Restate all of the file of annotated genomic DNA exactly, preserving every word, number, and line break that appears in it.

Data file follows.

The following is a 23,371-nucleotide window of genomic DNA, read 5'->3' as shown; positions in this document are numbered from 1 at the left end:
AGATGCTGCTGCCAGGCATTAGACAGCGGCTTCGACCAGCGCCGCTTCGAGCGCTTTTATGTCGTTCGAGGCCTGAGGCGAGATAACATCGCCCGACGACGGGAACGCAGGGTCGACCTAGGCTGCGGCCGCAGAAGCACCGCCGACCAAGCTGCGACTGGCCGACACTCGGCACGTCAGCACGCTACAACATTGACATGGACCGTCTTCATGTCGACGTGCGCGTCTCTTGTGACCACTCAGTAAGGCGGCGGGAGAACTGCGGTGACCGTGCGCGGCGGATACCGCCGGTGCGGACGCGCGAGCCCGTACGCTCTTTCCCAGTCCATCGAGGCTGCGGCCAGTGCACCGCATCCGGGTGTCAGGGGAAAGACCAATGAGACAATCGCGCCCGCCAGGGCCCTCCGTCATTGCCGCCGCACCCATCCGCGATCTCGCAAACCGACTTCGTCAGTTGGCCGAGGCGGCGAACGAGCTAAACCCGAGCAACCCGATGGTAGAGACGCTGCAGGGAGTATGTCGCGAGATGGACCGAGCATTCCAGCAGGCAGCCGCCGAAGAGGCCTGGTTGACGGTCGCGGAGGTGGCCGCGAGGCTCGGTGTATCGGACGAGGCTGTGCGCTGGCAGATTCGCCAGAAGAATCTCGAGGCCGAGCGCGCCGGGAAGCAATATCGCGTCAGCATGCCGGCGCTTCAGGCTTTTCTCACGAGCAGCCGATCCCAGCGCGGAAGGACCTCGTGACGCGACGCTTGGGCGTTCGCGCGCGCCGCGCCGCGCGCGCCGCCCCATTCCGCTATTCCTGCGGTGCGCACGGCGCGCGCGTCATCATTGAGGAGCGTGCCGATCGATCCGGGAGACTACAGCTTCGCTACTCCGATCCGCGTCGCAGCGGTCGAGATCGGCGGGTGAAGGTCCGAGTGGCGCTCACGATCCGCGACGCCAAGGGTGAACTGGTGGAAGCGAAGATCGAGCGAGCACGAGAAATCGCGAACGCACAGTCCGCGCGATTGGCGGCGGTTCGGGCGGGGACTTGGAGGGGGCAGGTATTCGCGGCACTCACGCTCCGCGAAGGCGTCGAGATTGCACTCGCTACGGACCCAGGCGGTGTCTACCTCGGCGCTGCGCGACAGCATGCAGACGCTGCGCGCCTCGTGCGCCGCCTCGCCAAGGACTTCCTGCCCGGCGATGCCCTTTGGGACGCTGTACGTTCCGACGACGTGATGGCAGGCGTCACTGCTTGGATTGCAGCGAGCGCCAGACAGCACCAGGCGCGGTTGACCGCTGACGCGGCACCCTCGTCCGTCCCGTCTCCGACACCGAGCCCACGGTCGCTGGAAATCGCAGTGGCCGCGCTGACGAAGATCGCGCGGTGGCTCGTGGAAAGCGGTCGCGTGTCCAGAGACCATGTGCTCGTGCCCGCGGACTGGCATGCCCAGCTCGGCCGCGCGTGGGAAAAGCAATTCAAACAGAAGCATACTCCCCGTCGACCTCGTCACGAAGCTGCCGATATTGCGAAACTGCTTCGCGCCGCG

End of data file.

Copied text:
The following is a 23,371-nucleotide window of genomic DNA, read 5'->3' as shown; positions in this document are numbered from 1 at the left end:
AGATGCTGCTGCCAGGCATTAGACAGCGGCTTCGACCAGCGCCGCTTCGAGCGCTTTTATGTCGTTCGAGGCCTGAGGCGAGATAACATCGCCCGACGACGGGAACGCAGGGTCGACCTAGGCTGCGGCCGCAGAAGCACCGCCGACCAAGCTGCGACTGGCCGACACTCGGCACGTCAGCACGCTACAACATTGACATGGACCGTCTTCATGTCGACGTGCGCGTCTCTTGTGACCACTCAGTAAGGCGGCGGGAGAACTGCGGTGACCGTGCGCGGCGGATACCGCCGGTGCGGACGCGCGAGCCCGTACGCTCTTTCCCAGTCCATCGAGGCTGCGGCCAGTGCACCGCATCCGGGTGTCAGGGGAAAGACCAATGAGACAATCGCGCCCGCCAGGGCCCTCCGTCATTGCCGCCGCACCCATCCGCGATCTCGCAAACCGACTTCGTCAGTTGGCCGAGGCGGCGAACGAGCTAAACCCGAGCAACCCGATGGTAGAGACGCTGCAGGGAGTATGTCGCGAGATGGACCGAGCATTCCAGCAGGCAGCCGCCGAAGAGGCCTGGTTGACGGTCGCGGAGGTGGCCGCGAGGCTCGGTGTATCGGACGAGGCTGTGCGCTGGCAGATTCGCCAGAAGAATCTCGAGGCCGAGCGCGCCGGGAAGCAATATCGCGTCAGCATGCCGGCGCTTCAGGCTTTTCTCACGAGCAGCCGATCCCAGCGCGGAAGGACCTCGTGACGCGACGCTTGGGCGTTCGCGCGCGCCGCGCCGCGCGCGCCGCCCCATTCCGCTATTCCTGCGGTGCGCACGGCGCGCGCGTCATCATTGAGGAGCGTGCCGATCGATCCGGGAGACTACAGCTTCGCTACTCCGATCCGCGTCGCAGCGGTCGAGATCGGCGGGTGAAGGTCCGAGTGGCGCTCACGATCCGCGACGCCAAGGGTGAACTGGTGGAAGCGAAGATCGAGCGAGCACGAGAAATCGCGAACGCACAGTCCGCGCGATTGGCGGCGGTTCGGGCGGGGACTTGGAGGGGGCAGGTATTCGCGGCACTCACGCTCCGCGAAGGCGTCGAGATTGCACTCGCTACGGACCCAGGCGGTGTCTACCTCGGCGCTGCGCGACAGCATGCAGACGCTGCGCGCCTCGTGCGCCGCCTCGCCAAGGACTTCCTGCCCGGCGATGCCCTTTGGGACGCTGTACGTTCCGACGACGTGATGGCAGGCGTCACTGCTTGGATTGCAGCGAGCGCCAGACAGCACCAGGCGCGGTTGACCGCTGACGCGGCACCCTCGTCCGTCCCGTCTCCGACACCGAGCCCACGGTCGCTGGAAATCGCAGTGGCCGCGCTGACGAAGATCGCGCGGTGGCTCGTGGAAAGCGGTCGCGTGTCCAGAGACCATGTGCTCGTGCCCGCGGACTGGCATGCCCAGCTCGGCCGCGCGTGGGAAAAGCAATTCAAACAGAAGCATACTCCCCGTCGACCTCGTCACGAAGCTGCCGATATTGCGAAACTGCTTCGCGCCGCG